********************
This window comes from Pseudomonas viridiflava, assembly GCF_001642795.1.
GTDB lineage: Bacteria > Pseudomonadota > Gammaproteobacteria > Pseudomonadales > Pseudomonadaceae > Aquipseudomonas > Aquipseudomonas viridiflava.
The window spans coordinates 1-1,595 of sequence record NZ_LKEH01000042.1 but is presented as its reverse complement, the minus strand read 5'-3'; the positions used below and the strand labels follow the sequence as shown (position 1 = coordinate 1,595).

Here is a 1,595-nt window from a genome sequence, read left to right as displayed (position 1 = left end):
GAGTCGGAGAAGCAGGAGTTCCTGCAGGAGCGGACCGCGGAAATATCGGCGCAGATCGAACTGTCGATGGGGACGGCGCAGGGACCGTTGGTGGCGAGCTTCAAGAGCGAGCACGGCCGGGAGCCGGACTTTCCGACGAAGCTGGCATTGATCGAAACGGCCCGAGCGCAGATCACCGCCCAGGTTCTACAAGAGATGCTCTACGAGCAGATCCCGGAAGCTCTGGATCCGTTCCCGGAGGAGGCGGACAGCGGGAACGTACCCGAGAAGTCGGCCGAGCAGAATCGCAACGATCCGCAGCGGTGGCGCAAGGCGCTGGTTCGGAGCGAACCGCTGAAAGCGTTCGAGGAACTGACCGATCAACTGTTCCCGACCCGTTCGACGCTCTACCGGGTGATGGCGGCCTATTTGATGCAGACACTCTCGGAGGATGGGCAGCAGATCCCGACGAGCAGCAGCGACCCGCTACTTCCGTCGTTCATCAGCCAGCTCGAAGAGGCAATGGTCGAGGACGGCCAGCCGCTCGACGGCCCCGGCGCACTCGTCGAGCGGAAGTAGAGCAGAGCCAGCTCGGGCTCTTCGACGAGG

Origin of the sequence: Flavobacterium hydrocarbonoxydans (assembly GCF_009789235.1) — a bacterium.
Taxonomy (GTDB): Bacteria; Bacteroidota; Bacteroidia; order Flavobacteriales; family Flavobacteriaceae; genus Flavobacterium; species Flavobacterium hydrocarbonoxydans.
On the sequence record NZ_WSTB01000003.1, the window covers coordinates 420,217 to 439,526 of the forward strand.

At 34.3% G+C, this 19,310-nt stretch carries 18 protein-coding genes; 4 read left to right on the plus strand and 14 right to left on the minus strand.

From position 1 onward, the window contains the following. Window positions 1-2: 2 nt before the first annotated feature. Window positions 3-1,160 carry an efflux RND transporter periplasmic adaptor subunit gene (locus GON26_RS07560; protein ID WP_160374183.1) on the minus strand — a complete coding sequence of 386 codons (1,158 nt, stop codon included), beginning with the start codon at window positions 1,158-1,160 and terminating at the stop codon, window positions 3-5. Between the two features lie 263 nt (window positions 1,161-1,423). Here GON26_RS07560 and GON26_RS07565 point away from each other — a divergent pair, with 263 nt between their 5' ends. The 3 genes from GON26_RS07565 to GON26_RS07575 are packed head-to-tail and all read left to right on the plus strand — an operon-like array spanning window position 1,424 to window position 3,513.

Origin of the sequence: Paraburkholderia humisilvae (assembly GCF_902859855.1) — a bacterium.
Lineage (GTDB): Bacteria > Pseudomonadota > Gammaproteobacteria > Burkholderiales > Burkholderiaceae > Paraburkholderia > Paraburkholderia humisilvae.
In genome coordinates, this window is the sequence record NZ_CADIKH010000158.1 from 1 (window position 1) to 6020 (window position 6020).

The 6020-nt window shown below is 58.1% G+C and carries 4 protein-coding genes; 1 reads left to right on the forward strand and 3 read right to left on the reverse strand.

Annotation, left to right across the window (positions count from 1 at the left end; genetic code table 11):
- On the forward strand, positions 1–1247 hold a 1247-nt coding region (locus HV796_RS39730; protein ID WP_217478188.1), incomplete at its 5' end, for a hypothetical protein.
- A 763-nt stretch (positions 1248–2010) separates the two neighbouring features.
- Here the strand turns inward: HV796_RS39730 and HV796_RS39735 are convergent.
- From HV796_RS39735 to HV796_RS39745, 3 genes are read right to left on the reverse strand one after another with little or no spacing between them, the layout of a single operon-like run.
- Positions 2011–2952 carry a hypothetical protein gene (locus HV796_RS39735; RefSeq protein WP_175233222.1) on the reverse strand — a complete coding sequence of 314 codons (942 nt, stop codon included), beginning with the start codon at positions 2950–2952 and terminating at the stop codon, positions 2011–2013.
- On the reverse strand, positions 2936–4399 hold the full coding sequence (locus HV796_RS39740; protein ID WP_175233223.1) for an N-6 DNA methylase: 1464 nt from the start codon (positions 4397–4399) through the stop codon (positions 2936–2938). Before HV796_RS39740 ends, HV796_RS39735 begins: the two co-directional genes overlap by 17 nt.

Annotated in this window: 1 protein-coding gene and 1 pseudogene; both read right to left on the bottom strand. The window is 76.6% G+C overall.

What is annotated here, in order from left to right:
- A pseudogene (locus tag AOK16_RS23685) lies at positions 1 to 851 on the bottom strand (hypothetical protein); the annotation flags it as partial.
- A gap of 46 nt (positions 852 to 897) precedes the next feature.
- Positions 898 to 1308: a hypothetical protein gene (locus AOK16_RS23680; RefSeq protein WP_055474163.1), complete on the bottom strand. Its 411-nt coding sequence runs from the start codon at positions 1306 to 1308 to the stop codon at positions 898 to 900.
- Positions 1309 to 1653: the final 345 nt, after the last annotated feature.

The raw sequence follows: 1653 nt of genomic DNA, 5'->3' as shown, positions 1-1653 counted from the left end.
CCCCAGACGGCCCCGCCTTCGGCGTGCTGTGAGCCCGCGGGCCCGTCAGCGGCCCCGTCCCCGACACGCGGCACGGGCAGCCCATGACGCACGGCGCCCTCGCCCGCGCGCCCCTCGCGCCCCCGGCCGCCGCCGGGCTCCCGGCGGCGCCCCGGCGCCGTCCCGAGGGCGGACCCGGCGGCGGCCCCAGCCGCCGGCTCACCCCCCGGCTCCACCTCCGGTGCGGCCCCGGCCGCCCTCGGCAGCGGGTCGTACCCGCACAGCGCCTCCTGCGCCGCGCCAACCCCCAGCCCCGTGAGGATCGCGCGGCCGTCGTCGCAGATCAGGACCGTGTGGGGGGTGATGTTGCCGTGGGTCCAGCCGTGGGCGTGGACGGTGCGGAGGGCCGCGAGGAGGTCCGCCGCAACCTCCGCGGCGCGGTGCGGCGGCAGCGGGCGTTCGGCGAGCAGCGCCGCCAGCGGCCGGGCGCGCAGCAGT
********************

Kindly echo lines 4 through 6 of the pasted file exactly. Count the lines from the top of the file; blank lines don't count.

Here is a 1,595-nt window from a genome sequence, read left to right as displayed (position 1 = left end):
GAGTCGGAGAAGCAGGAGTTCCTGCAGGAGCGGACCGCGGAAATATCGGCGCAGATCGAACTGTCGATGGGGACGGCGCAGGGACCGTTGGTGGCGAGCTTCAAGAGCGAGCACGGCCGGGAGCCGGACTTTCCGACGAAGCTGGCATTGATCGAAACGGCCCGAGCGCAGATCACCGCCCAGGTTCTACAAGAGATGCTCTACGAGCAGATCCCGGAAGCTCTGGATCCGTTCCCGGAGGAGGCGGACAGCGGGAACGTACCCGAGAAGTCGGCCGAGCAGAATCGCAACGATCCGCAGCGGTGGCGCAAGGCGCTGGTTCGGAGCGAACCGCTGAAAGCGTTCGAGGAACTGACCGATCAACTGTTCCCGACCCGTTCGACGCTCTACCGGGTGATGGCGGCCTATTTGATGCAGACACTCTCGGAGGATGGGCAGCAGATCCCGACGAGCAGCAGCGACCCGCTACTTCCGTCGTTCATCAGCCAGCTCGAAGAGGCAATGGTCGAGGACGGCCAGCCGCTCGACGGCCCCGGCGCACTCGTCGAGCGGAAGTAGAGCAGAGCCAGCTCGGGCTCTTCGACGAGG

Origin of the sequence: Flavobacterium hydrocarbonoxydans (assembly GCF_009789235.1) — a bacterium.